I was about two-thirds into the DMN’s story about the Arboretum’s parking issues, which ran on Sunday’s front page, before fully understanding just how much land along Garland Road the Dallas Arboretum is purchasing, or hoping to purchase, to convert to parking lots.
The former Deaton’s Salon and Gifts. Arbor Trails, the gift shop next door selling home and garden decor. Nearby, a former auto repair shop and cheerleader supply store (Bob Handy’s and Cheers Etc., perhaps?). And the arboretum also is eying Walton’s Garden Center as well as a tree shop and an auto repair shop (which we’re assuming are Personal Touch Tree Service, and Ross and Greenville Automotive) on land controlled by the family of Jack Keller.
“Taken together, the properties known to be in play include nearly everything along Garland Road from Lakeland Drive to Tavaros Avenue,” the DMN story states.
The possibility of parking at Winfrey Point — either on the grass, or paving the land — wasn’t addressed in this article. (The Dallas Arboretum is saying on its website that the possibility of a parking lot at Winfrey Point is a “misconception.”) Arboretum president Mary Brinegar is quoted in the DMN story as saying of the Winfrey temporary parking plan, “We don’t want to be trouble for anyone. This seemed like a good answer at the time.” But Brinegar stresses that though “we can muddle through, if you will … we need serious help for our parking needs.”
The Dallas Morning News editorial board backed her in a recent editorial, saying initially, “Now that everyone agrees that grasslands by White Rock Lake are not being paved over to accommodate surging crowds — yes, what apparently was never officially on the table is officially off for now — let’s try to put the matter in some perspective.”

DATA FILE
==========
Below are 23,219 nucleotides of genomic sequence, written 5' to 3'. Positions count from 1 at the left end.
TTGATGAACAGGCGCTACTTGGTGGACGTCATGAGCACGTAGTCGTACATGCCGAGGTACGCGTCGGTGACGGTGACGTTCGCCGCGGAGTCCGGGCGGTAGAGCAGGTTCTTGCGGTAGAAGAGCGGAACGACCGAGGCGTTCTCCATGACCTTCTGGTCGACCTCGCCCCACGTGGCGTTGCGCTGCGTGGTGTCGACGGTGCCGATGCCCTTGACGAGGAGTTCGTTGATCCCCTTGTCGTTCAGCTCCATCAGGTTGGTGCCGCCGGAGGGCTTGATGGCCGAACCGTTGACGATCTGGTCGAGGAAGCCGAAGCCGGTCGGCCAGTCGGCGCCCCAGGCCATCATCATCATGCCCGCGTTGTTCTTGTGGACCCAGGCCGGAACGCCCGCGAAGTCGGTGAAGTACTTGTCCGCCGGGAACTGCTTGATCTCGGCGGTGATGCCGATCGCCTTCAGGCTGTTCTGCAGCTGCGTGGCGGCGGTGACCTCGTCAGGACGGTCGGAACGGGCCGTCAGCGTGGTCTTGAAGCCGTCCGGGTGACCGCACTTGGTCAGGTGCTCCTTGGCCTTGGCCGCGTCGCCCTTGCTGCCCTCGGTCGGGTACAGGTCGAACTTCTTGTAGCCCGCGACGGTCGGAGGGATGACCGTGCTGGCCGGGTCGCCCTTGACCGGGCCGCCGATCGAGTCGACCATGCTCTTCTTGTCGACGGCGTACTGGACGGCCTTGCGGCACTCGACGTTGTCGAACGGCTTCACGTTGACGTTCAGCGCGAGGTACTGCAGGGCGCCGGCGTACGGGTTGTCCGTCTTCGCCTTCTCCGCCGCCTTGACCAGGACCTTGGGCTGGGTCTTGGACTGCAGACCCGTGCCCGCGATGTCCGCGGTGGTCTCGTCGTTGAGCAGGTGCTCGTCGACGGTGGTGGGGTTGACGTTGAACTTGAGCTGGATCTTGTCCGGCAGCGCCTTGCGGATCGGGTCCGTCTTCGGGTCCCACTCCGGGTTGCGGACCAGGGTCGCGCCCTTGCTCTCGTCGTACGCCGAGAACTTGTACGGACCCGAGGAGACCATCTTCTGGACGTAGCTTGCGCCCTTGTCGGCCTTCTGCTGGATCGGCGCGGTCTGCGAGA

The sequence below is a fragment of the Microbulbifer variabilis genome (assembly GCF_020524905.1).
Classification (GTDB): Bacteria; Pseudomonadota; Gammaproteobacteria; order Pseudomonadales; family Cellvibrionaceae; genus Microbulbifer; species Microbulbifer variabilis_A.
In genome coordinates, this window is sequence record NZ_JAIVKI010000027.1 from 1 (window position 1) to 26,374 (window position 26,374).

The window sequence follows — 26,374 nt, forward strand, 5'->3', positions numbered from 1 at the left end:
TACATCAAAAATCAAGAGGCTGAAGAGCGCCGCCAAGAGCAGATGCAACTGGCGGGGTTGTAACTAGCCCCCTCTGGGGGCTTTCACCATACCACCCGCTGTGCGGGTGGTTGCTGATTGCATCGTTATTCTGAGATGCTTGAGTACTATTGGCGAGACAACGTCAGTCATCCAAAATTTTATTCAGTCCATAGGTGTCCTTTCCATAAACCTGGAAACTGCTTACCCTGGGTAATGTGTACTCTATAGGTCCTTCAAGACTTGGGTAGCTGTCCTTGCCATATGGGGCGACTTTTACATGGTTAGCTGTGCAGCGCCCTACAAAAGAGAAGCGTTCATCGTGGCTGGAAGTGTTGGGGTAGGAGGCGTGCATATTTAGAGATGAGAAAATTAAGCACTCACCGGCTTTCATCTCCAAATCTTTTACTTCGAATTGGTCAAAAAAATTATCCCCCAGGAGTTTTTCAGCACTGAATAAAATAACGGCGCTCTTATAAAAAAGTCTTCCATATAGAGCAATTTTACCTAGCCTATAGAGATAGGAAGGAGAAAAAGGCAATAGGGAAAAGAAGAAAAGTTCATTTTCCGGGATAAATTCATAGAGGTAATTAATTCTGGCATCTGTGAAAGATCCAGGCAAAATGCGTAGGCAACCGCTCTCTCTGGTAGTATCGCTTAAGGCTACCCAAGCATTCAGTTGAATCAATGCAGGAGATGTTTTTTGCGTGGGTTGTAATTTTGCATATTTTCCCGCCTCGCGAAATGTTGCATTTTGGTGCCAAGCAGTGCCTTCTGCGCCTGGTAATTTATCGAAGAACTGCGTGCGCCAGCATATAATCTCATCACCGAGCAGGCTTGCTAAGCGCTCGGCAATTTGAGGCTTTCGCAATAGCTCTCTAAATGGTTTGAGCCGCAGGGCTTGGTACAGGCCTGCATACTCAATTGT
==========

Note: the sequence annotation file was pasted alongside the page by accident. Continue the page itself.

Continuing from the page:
And then a few paragraphs later, “There are more than 300 acres of grassland around the lake, and it is unreasonable to expect every blade to be protected in perpetuity given the urban nature of this public park. The arboretum’s needs are significant, and addressing them is a priority — it is, after all, one of the city’s jewels.”
(Jim Schutze, who focused his Observer column last week on the showdown at Winfrey Point, used some choice language when he took umbrage at the DMN for this editorial.)
The DMN story also noted plans the future parking garage across the street from the children’s garden, which could hold between 700-850 spots. It would cost between $15 and $20 million, and the city hopes to pay for it with “bonds repaid by revenue the arboretum collects for charging people to park.”
So a parking garage, and parking lots along Garland Road from Lakeland to Tavaros … how much parking does the Arboretum need? Though the arboretum’s “misconceptions vs. facts” statement calls the lack of parking “the real issue,” it doesn’t supply numbers in terms of exactly how much. The DMN article states that right now, the Arboretum has only 675 spaces but needs 2,000 on busy weekends, and the editorial states that projected attendance for 2012 is 1 million, a number that increases to 1.8 million by 2016.
The Garland Road Vision Advisory Committee wanted to get rid of ” ‘fatigued’ buildings, unprofessional signage and graffiti” and wanted “uniformity in the buildings and businesses.” Perhaps a long stretch of parking lot is one way to accomplish that.
And perhaps neighborhoods around the arboretum would be more amenable to parking lots on Garland Road rather than in White Rock Lake Park?
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